IRB Policies Regarding Finders' Fees and Role Conflicts in Recruiting Research Participants
Leslie E. Wolf
Georgia State University College of Law
IRB: Ethics & Human Research, January 2009
Georgia State University College of Law, Legal Studies Research Paper No. 2009-05
Background: We conducted this study to determine whether and how medical school IRB websites address conflicts of interest during recruitment of research participants.
Methods: We analyzed the content of IRB policies posted on their websites regarding recruitment payments and role conflicts for 121 U.S. medical schools that receive NIH research funding.
Results: The majority of IRB websites discuss conflicts of interest during recruitment, but less than one-half discuss both types of recruitment payments and role conflict. There is considerable variation in IRB approaches to these conflicts. IRBs commonly ban recruitment payments, but few IRBs restrict recruitment when role conflicts exist. IRBs often acknowledge concerns about role conflict without indicating how to respond to such conflicts.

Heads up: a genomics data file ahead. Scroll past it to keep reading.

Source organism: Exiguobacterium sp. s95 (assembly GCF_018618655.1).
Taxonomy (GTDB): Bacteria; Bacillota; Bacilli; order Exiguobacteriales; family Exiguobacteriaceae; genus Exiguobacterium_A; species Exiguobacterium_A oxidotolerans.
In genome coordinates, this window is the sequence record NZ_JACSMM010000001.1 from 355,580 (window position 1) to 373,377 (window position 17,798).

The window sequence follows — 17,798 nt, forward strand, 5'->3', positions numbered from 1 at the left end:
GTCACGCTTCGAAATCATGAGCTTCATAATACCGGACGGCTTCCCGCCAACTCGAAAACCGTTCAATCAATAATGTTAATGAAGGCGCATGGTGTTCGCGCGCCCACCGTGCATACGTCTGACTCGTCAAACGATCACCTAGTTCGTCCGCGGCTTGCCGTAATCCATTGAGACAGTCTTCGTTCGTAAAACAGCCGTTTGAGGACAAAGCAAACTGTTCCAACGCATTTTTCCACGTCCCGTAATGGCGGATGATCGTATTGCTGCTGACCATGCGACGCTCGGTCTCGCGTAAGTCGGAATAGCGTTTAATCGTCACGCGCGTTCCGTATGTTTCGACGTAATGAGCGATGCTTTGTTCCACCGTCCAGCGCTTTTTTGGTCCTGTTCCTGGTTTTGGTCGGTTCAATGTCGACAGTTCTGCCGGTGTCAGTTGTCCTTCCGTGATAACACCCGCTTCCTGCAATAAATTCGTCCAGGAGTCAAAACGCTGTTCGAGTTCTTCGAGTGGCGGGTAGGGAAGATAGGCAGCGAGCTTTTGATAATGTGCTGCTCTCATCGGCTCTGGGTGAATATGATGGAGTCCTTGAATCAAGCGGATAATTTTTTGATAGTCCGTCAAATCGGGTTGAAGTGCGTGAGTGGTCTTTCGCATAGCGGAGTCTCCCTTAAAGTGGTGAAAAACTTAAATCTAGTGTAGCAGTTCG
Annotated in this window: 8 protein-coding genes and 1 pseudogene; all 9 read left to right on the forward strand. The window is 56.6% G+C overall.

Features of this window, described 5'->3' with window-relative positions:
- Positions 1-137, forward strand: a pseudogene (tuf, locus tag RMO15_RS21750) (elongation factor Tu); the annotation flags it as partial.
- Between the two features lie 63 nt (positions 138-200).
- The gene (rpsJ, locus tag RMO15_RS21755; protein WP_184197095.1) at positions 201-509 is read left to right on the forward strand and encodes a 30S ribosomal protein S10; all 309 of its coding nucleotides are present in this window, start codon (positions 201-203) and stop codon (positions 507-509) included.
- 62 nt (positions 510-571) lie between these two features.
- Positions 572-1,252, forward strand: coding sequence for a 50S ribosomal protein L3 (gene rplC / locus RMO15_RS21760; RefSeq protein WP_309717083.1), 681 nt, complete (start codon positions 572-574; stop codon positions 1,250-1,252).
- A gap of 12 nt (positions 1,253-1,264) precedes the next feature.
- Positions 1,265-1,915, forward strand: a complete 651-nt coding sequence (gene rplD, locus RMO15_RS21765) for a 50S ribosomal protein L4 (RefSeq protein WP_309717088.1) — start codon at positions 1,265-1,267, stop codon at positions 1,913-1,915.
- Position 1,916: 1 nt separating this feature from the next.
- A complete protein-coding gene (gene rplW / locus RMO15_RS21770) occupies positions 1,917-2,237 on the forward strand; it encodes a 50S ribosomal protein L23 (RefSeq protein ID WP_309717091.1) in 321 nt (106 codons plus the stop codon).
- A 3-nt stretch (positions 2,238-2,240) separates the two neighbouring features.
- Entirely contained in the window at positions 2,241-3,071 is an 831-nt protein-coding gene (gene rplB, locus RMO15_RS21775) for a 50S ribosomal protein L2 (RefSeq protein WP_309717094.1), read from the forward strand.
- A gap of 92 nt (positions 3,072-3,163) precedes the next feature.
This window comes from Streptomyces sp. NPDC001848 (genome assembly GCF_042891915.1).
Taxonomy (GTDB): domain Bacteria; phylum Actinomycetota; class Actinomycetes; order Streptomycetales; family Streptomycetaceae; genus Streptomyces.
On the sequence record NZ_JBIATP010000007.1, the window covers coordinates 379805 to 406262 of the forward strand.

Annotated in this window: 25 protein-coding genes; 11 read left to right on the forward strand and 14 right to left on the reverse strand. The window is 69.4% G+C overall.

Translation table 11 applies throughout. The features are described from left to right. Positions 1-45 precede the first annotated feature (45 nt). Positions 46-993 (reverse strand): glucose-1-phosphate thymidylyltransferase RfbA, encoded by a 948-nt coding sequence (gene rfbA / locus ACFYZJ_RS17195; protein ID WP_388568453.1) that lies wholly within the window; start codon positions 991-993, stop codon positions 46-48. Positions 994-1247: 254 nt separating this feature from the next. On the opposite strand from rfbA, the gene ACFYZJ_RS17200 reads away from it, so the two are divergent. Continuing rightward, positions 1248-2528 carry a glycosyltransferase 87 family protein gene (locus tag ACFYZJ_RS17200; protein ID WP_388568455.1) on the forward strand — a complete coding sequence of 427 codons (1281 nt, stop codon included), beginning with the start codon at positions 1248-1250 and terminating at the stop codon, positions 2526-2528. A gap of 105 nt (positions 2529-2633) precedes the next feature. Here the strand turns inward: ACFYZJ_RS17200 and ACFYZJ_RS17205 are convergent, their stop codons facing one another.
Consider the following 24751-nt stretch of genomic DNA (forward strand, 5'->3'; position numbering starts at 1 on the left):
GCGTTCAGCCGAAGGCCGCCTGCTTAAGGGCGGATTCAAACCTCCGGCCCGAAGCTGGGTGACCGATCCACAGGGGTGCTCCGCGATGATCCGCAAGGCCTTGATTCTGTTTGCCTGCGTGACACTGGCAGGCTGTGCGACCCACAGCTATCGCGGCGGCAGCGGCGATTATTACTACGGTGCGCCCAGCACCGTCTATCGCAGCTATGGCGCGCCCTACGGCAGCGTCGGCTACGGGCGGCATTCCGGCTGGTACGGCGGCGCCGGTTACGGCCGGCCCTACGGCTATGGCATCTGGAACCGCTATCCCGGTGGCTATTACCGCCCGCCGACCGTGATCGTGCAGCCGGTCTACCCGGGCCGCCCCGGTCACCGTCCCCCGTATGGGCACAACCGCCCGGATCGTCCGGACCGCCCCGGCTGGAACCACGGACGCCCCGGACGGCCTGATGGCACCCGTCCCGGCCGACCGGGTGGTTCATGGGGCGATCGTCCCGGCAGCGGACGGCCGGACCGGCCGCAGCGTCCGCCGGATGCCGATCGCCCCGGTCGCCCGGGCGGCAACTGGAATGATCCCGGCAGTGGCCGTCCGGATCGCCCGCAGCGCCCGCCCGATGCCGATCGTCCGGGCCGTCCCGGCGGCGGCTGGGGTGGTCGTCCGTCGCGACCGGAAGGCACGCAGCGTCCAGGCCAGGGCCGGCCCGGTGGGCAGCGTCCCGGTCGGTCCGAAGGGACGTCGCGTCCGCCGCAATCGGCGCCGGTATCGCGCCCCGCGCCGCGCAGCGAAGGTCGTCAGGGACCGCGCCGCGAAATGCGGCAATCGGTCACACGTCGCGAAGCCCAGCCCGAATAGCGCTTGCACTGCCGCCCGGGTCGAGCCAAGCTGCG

Conclusions: Recruitment payments and role conflicts may compromise study recruitment and potentially harm research participants. Our findings demonstrate how IRBs can strengthen their policies to avoid unnecessary conflicts and minimize risk of harm.
Number of Pages in PDF File: 7
Keywords: IRB, human subjects, recruitment payments, conflicts of interest, role conflicts,
JEL Classification: Z00, I00Accepted Paper Series
Date posted: March 6, 2009 ; Last revised: March 26, 2009
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